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  • Brady Stroh

The Bay - Gilbert Klingel

Updated: Jul 3, 2020

Gilbert Klingel does for the Bay itself what William Warner did for the people of the Bay in Beautiful Swimmers — he presents the Chesapeake as a living, breathing being with myriad moods, states, beauty and dynamics. He ends chapter three of The Bay, Life Passes On, with this transcendentalistic sketch of a raindrop:

“Thus, as the raindrop that falls in the Pennsylvania mountains loses its identity and becomes with his brothers a trickle down a fern-clad hillside, as it burgeons into a brook, a tributary, and becomes finally a portion of the broad Susquehanna River and, further, as it loses itself in the salt-tinged Chesapeake Bay, so the individual life merges into the current and makes the flowing possible. The concept of a life with its beginning and termination as part of a continuous and continuing process is more satisfying than the idea of seemingly purposeless birth and annihilation.”

The Bay comprises thirteen chapters, each painting a picture of the many unique aspects of North America’s greatest estuary. My favorite chapters are Life Begins in the Chesapeake, The Ghost World, The Lantern Bearers, and The Chesapeake Marshes. The chapters can be read in any order as each one describes a specific nature of the Bay. Each chapter is actually an article written for the Baltimore Sun -- The Bay is essentially an anthology of Klingel’s Chesapeake writings.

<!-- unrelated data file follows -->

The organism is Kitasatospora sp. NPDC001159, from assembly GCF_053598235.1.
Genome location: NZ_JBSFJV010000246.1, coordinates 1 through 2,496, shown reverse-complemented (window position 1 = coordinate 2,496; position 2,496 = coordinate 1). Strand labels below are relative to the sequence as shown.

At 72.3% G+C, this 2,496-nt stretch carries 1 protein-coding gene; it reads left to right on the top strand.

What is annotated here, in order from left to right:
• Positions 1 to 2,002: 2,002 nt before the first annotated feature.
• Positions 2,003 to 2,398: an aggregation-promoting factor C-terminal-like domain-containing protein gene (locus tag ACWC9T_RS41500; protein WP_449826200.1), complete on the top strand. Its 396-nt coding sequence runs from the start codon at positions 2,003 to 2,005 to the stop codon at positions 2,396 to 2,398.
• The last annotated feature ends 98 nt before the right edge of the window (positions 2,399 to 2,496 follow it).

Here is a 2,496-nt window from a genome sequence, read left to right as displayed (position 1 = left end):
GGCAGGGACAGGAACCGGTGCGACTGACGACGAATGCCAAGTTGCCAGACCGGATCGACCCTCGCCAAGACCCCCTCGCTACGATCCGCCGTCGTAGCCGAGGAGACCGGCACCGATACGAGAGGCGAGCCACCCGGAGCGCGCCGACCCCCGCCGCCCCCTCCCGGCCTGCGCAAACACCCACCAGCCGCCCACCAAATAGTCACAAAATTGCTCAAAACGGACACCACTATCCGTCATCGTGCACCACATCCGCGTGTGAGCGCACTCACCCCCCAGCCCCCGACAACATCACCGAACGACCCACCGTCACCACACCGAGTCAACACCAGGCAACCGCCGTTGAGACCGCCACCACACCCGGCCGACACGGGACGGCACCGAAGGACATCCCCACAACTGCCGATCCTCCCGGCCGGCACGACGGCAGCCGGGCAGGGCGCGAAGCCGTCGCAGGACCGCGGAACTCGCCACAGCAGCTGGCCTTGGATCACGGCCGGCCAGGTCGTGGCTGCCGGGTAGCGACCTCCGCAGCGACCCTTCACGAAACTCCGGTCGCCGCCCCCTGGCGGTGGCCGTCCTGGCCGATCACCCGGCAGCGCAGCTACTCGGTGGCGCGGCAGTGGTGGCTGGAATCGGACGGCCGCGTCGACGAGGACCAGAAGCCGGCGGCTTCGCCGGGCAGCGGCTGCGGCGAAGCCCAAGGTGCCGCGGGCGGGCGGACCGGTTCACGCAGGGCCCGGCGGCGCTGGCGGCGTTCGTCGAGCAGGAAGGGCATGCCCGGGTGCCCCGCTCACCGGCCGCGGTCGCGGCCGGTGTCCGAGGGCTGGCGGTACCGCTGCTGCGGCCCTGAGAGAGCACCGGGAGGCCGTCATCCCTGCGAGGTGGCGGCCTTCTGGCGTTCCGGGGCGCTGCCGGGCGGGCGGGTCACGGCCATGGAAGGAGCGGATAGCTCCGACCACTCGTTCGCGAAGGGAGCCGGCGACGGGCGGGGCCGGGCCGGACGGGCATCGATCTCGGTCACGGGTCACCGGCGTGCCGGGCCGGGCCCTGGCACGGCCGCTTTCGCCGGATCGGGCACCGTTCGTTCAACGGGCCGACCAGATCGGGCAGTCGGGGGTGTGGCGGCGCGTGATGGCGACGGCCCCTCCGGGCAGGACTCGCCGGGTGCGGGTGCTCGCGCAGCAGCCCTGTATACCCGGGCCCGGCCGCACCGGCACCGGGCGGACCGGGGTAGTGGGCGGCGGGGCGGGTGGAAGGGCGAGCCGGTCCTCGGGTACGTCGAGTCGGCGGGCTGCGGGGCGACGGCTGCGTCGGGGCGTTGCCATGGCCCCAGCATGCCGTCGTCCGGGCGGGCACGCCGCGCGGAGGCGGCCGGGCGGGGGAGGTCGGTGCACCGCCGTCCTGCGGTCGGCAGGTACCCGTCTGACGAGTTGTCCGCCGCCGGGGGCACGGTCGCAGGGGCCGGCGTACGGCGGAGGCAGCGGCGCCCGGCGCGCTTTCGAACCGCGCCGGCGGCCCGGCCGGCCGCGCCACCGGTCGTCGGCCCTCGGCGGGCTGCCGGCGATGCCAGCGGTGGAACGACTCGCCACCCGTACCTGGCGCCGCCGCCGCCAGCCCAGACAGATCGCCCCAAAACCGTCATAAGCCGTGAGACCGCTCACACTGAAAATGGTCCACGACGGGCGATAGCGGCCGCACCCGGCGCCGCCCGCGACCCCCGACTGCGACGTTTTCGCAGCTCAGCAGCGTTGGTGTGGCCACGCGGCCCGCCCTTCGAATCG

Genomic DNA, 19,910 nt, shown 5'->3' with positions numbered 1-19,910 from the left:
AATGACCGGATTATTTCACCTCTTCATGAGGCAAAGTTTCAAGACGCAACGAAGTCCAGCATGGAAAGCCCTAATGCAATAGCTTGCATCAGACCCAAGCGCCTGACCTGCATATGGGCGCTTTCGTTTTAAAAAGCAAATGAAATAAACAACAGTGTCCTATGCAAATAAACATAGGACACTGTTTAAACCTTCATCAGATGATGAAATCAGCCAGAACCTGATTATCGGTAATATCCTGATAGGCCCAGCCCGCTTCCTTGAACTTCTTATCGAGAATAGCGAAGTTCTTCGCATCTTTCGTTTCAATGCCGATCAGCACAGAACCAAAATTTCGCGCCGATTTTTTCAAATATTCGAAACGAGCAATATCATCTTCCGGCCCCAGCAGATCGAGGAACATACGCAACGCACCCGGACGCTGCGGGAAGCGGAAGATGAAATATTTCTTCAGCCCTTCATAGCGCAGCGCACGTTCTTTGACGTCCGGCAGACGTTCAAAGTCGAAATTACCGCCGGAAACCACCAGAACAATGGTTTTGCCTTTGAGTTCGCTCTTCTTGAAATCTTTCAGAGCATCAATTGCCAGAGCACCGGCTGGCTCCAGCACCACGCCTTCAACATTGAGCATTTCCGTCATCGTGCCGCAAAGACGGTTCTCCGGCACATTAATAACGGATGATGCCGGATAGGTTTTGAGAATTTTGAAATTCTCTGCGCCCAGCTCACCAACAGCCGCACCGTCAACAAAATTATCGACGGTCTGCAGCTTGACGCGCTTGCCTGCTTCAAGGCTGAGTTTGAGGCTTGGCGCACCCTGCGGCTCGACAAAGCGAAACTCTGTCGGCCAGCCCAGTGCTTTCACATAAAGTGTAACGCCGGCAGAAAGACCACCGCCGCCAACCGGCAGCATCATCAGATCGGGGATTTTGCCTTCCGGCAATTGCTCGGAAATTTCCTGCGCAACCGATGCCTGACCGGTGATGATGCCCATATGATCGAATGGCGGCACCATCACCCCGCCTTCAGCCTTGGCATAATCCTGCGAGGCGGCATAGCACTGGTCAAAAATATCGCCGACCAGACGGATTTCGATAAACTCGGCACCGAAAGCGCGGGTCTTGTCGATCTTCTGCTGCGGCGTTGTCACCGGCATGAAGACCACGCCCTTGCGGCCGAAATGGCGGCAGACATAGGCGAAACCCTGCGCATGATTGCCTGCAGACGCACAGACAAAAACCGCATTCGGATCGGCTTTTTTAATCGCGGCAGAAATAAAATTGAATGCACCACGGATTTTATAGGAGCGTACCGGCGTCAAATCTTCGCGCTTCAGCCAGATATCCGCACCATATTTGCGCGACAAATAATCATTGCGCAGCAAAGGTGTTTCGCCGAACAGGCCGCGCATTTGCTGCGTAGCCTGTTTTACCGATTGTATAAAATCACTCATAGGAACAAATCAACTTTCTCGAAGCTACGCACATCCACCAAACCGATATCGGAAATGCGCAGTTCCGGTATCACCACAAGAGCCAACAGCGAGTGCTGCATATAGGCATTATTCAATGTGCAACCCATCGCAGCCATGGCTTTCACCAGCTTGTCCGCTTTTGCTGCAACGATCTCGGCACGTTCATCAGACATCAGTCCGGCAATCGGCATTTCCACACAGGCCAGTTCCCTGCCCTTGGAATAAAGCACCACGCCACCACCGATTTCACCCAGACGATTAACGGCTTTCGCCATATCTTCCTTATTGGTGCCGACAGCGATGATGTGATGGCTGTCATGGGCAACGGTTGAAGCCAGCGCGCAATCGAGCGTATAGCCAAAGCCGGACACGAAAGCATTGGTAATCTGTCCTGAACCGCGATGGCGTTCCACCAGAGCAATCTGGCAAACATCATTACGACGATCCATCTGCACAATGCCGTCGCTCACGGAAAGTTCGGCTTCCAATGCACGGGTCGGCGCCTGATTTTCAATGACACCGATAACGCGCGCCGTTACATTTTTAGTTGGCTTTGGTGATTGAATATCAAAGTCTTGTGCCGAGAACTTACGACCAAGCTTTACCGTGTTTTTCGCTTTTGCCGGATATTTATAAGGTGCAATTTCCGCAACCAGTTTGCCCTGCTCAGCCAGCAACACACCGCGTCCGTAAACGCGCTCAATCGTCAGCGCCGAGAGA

Klingel immerses us in the Bay as he descends to the sea floor in his primitive diving suit and skims the surface on his self-crafted sailing vessel to observe, report, and captivate. As I poked into the life of Klingel, I quickly discovered that he was much more than a nature writer. He was an adventurer, a journalist, a scientist, a boat builder and the premier advocate for the Chesapeake in the 1950s. For me the creator became as fascinating as his creation. The PBS film “The Legacy of Gilbert Klingel — Man of Steel” chronicles the life of this pioneer of nature. (VIEW VIDEO )

I’ve read The Bay many times and each read reveals to me new perspectives and ways to love the magnificent Chesapeake even more. For me Klingel transforms the Bay from object into being. His final paragraph expresses the metaphysical essence of that being.

"For there is a 'life out of death' which has no relation to the obscure metaphysical explanation ordinarily given to it. It is a non-theological phenomenon open for all to see and understandable, in part at least, by the simplest intellect. Neither the largest tree, the smallest flower, the lowest worm, nor the mightiest whale in the sea perishes in vain. To the least of these and to the greatest is given a universal, if not immediate, immortality. The life stuff that is the mysterious and unknown substance of all animate existence is never abated or appreciably diminished; for every loss there is a compensatory gain; and, as Emerson so beautifully expressed it, 'God reappears with all His parts in every moss and cobweb.'''


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